Students can tune classroom activities so they set themselves an enjoyable level of challenge, keep track of their own developing learning power and create their own "learning to learn targets" for the next half-term. (Tom is working on asking good questions, while Kerry's challenge is to plan more thoughtfully, and Naseem's is to work more productively with different groups.) This approach does not mean chucking out the content. Just as the gym needs equipment that affords interesting challenges, so classrooms need topics that do the same. The teacher just needs to develop a "split-screen" way of thinking. On the left-hand is the content: learning about relative clauses, estimating or the properties of potassium. On the right is today's learning-to-learn objective: persisting with difficulty, self-evaluation or critical thinking.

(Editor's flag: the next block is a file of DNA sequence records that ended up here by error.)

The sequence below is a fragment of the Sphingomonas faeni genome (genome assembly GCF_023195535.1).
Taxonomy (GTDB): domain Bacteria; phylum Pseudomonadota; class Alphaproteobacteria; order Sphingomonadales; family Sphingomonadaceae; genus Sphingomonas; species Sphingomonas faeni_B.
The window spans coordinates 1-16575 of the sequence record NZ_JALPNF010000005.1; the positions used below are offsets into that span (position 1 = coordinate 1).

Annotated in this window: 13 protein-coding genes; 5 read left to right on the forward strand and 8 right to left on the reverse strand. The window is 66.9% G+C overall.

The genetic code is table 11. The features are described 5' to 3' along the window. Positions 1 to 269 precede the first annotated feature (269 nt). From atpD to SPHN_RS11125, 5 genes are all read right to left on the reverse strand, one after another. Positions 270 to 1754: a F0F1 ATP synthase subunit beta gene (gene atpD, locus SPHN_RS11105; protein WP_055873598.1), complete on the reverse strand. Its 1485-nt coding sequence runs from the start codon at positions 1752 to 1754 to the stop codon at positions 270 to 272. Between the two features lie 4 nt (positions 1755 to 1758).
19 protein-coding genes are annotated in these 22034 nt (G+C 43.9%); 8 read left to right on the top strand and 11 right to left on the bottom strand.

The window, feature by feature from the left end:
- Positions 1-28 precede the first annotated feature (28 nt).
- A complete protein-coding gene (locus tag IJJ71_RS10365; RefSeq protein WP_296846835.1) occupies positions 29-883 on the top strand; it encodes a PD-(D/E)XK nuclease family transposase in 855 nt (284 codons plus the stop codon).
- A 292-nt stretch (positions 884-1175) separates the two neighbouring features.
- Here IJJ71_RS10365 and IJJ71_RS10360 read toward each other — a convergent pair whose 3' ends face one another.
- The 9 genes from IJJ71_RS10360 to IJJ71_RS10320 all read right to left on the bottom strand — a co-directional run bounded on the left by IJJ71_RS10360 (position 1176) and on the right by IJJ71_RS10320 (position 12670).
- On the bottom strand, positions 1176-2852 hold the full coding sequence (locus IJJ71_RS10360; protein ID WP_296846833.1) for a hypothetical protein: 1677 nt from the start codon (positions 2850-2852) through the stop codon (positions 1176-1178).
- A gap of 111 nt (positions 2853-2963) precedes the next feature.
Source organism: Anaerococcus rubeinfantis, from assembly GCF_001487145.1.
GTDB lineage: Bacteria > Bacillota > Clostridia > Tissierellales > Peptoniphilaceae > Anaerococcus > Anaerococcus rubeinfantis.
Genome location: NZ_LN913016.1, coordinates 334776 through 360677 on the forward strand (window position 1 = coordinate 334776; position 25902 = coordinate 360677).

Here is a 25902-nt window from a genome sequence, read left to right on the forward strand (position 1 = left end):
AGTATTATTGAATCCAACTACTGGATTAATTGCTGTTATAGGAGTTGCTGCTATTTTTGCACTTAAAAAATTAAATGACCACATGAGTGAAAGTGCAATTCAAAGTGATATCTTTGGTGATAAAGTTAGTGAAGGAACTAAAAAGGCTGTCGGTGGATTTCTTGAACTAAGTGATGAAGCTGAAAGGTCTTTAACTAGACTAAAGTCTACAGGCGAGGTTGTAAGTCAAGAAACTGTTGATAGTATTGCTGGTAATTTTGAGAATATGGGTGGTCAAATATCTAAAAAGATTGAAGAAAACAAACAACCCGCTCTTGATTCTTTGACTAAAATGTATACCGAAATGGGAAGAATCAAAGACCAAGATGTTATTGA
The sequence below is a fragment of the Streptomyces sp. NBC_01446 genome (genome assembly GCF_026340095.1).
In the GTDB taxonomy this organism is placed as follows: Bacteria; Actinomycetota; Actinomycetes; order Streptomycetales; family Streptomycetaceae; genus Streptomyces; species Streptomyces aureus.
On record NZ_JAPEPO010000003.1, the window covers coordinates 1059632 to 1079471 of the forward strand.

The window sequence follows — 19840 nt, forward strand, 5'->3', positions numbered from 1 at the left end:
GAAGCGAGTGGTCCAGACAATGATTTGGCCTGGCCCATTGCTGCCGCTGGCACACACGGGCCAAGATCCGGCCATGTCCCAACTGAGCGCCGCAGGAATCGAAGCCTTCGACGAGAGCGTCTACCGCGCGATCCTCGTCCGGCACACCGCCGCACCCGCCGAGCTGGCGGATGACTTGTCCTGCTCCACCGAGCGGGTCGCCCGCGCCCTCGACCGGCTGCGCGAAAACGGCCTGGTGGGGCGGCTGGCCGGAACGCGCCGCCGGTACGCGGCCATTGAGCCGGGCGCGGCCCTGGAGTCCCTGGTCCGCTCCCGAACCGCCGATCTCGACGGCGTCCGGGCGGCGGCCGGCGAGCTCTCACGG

If personalised learning has a future, this is surely it. Seeing education as centrally about the cultivation of learning capabilities narrows the gap between the rhetoric of lifelong learning and the reality of students'
school experience. There is a good deal of detail to be worked out, but there is no doubt that learning itself is learnable - nor that teaching it is a key aim for 21st century education. And if it gets Ruth out of a hole, so much the better.
Guy Claxton is professor of the learning sciences at the University of Bristol . His latest book, 'The Wayward Mind: an Intimate History of the Unconscious', is published by Little Brown